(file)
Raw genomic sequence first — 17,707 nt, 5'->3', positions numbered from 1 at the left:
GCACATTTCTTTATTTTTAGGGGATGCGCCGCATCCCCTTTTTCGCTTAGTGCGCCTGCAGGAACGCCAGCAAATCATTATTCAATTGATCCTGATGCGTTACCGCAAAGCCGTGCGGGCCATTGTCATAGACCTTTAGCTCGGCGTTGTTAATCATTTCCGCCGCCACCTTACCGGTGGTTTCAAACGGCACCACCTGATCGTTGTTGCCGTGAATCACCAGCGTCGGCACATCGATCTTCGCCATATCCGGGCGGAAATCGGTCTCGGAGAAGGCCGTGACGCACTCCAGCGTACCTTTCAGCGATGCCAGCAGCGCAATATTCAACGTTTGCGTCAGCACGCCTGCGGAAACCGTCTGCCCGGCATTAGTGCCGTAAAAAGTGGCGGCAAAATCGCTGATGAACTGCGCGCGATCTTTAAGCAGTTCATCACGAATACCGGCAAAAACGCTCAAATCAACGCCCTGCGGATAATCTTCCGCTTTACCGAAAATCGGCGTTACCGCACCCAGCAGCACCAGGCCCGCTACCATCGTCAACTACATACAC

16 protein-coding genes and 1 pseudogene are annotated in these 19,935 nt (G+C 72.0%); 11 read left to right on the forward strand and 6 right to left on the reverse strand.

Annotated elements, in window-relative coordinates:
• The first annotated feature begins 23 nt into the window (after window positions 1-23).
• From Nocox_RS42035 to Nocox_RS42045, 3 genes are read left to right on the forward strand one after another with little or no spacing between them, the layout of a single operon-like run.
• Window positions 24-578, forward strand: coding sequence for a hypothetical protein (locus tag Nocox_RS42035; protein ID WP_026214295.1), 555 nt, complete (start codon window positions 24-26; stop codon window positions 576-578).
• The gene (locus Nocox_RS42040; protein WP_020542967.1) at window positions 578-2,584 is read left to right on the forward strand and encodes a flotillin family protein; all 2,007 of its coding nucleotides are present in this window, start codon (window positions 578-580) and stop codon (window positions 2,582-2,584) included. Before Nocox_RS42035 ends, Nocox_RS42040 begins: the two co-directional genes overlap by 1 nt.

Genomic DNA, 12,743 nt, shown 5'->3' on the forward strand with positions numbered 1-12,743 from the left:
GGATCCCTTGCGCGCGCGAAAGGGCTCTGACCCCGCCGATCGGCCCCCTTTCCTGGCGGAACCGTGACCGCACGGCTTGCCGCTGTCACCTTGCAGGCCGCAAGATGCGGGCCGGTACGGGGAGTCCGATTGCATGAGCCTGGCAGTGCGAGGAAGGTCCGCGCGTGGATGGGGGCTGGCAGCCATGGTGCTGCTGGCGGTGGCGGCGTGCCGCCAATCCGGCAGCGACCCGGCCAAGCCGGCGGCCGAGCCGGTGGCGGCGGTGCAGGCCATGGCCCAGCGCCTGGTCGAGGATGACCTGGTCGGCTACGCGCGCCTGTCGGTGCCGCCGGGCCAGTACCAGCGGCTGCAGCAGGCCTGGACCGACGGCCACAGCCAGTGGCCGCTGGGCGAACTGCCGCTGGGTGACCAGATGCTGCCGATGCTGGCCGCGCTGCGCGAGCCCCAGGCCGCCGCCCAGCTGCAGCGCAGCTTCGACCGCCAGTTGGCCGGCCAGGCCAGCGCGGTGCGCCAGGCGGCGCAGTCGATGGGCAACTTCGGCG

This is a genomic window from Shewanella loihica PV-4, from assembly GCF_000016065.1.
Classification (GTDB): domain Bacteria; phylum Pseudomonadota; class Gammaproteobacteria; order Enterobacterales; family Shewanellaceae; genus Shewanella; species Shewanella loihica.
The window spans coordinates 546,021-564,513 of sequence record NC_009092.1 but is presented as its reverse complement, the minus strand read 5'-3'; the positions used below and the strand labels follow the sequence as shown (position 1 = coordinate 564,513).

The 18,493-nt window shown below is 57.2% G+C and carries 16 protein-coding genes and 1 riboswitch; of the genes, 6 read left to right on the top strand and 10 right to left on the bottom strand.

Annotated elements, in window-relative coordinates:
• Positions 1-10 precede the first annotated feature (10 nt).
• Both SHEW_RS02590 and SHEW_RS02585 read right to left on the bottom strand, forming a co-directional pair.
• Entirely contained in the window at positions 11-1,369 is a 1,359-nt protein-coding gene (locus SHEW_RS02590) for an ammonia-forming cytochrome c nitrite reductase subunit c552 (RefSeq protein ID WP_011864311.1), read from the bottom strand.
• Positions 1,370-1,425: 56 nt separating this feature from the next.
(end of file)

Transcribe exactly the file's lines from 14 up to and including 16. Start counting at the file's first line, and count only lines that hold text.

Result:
The 18,493-nt window shown below is 57.2% G+C and carries 16 protein-coding genes and 1 riboswitch; of the genes, 6 read left to right on the top strand and 10 right to left on the bottom strand.

Annotated elements, in window-relative coordinates:
• Positions 1-10 precede the first annotated feature (10 nt).